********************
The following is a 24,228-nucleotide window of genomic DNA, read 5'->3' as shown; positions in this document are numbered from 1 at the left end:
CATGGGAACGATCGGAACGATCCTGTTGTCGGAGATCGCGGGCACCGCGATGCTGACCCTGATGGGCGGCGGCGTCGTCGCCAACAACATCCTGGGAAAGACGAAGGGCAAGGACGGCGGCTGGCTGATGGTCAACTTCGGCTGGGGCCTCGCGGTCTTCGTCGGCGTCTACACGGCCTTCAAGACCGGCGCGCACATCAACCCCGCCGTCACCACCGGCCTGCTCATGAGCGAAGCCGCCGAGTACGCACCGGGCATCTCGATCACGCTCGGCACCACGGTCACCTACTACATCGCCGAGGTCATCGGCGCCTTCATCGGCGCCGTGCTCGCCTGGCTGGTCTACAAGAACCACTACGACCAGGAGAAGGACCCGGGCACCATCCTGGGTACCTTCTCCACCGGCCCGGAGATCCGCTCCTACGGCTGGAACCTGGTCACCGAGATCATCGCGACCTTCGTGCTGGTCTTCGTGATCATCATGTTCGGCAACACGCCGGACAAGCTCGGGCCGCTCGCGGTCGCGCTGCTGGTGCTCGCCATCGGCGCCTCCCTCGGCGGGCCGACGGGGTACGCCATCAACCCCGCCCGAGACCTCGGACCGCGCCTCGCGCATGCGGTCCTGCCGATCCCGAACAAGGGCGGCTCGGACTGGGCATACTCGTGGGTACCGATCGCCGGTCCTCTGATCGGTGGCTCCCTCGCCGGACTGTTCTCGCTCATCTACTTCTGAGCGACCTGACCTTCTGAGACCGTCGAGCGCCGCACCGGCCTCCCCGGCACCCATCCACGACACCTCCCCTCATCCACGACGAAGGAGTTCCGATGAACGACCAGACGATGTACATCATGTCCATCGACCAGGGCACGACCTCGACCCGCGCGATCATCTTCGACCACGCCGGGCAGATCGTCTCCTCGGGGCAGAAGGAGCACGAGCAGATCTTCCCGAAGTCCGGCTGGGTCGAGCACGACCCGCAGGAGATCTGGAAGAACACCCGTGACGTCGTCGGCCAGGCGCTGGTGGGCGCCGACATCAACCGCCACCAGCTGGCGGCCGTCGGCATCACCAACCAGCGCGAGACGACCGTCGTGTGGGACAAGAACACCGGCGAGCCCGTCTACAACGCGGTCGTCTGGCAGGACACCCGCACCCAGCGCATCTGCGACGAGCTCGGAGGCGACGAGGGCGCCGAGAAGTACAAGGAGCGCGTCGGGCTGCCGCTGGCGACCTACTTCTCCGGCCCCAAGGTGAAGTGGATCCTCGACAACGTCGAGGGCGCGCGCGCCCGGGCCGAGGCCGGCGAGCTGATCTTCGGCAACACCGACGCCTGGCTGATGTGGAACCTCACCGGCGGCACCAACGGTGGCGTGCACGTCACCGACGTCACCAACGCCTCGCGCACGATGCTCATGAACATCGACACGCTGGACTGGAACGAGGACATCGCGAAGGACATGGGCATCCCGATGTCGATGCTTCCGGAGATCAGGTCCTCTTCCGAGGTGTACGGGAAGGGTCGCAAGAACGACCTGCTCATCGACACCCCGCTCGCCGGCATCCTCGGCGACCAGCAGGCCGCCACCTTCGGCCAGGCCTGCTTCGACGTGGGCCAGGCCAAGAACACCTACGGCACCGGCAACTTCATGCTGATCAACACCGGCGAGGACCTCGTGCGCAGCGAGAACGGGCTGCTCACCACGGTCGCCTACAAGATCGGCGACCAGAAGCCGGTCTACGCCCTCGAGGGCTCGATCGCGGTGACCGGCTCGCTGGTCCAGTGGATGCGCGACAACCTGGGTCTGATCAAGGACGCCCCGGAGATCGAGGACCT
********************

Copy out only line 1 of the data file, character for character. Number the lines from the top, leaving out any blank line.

The following is a 24,228-nucleotide window of genomic DNA, read 5'->3' as shown; positions in this document are numbered from 1 at the left end: